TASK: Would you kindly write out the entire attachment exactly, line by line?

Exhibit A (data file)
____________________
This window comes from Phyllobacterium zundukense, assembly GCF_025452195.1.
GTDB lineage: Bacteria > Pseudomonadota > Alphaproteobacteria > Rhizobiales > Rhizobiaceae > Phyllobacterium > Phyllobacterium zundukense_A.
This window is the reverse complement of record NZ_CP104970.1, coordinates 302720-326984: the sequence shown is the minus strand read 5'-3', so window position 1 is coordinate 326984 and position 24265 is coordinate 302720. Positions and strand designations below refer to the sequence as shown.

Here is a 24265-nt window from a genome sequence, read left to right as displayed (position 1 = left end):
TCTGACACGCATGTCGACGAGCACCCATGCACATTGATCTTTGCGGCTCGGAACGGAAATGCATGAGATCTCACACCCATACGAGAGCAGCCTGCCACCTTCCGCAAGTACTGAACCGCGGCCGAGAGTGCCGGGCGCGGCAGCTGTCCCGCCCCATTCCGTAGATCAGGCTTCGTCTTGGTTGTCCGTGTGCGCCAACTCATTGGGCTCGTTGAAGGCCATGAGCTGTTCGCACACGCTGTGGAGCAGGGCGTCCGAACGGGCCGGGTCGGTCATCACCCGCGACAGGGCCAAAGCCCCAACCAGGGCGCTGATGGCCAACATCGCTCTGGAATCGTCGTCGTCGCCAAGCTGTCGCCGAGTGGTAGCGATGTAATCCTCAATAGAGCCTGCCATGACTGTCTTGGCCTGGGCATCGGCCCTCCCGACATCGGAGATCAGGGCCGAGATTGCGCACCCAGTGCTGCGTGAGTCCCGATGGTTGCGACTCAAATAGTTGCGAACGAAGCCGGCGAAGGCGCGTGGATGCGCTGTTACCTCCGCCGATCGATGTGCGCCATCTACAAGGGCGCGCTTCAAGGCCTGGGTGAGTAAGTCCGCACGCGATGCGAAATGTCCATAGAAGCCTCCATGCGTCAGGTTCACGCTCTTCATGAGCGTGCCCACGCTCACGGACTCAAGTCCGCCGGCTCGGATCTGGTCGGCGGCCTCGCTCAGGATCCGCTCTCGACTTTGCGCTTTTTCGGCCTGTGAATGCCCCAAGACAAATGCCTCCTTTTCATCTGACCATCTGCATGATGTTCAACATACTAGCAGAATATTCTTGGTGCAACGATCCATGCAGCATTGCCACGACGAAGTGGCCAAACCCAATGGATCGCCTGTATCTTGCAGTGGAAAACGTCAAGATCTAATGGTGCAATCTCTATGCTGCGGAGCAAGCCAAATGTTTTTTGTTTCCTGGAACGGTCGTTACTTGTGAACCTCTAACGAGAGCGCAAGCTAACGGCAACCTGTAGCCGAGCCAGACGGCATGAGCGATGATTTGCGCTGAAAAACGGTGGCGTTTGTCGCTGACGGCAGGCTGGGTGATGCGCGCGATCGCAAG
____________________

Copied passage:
This window comes from Phyllobacterium zundukense, assembly GCF_025452195.1.
GTDB lineage: Bacteria > Pseudomonadota > Alphaproteobacteria > Rhizobiales > Rhizobiaceae > Phyllobacterium > Phyllobacterium zundukense_A.
This window is the reverse complement of record NZ_CP104970.1, coordinates 302720-326984: the sequence shown is the minus strand read 5'-3', so window position 1 is coordinate 326984 and position 24265 is coordinate 302720. Positions and strand designations below refer to the sequence as shown.

Here is a 24265-nt window from a genome sequence, read left to right as displayed (position 1 = left end):
TCTGACACGCATGTCGACGAGCACCCATGCACATTGATCTTTGCGGCTCGGAACGGAAATGCATGAGATCTCACACCCATACGAGAGCAGCCTGCCACCTTCCGCAAGTACTGAACCGCGGCCGAGAGTGCCGGGCGCGGCAGCTGTCCCGCCCCATTCCGTAGATCAGGCTTCGTCTTGGTTGTCCGTGTGCGCCAACTCATTGGGCTCGTTGAAGGCCATGAGCTGTTCGCACACGCTGTGGAGCAGGGCGTCCGAACGGGCCGGGTCGGTCATCACCCGCGACAGGGCCAAAGCCCCAACCAGGGCGCTGATGGCCAACATCGCTCTGGAATCGTCGTCGTCGCCAAGCTGTCGCCGAGTGGTAGCGATGTAATCCTCAATAGAGCCTGCCATGACTGTCTTGGCCTGGGCATCGGCCCTCCCGACATCGGAGATCAGGGCCGAGATTGCGCACCCAGTGCTGCGTGAGTCCCGATGGTTGCGACTCAAATAGTTGCGAACGAAGCCGGCGAAGGCGCGTGGATGCGCTGTTACCTCCGCCGATCGATGTGCGCCATCTACAAGGGCGCGCTTCAAGGCCTGGGTGAGTAAGTCCGCACGCGATGCGAAATGTCCATAGAAGCCTCCATGCGTCAGGTTCACGCTCTTCATGAGCGTGCCCACGCTCACGGACTCAAGTCCGCCGGCTCGGATCTGGTCGGCGGCCTCGCTCAGGATCCGCTCTCGACTTTGCGCTTTTTCGGCCTGTGAATGCCCCAAGACAAATGCCTCCTTTTCATCTGACCATCTGCATGATGTTCAACATACTAGCAGAATATTCTTGGTGCAACGATCCATGCAGCATTGCCACGACGAAGTGGCCAAACCCAATGGATCGCCTGTATCTTGCAGTGGAAAACGTCAAGATCTAATGGTGCAATCTCTATGCTGCGGAGCAAGCCAAATGTTTTTTGTTTCCTGGAACGGTCGTTACTTGTGAACCTCTAACGAGAGCGCAAGCTAACGGCAACCTGTAGCCGAGCCAGACGGCATGAGCGATGATTTGCGCTGAAAAACGGTGGCGTTTGTCGCTGACGGCAGGCTGGGTGATGCGCGCGATCGCAAG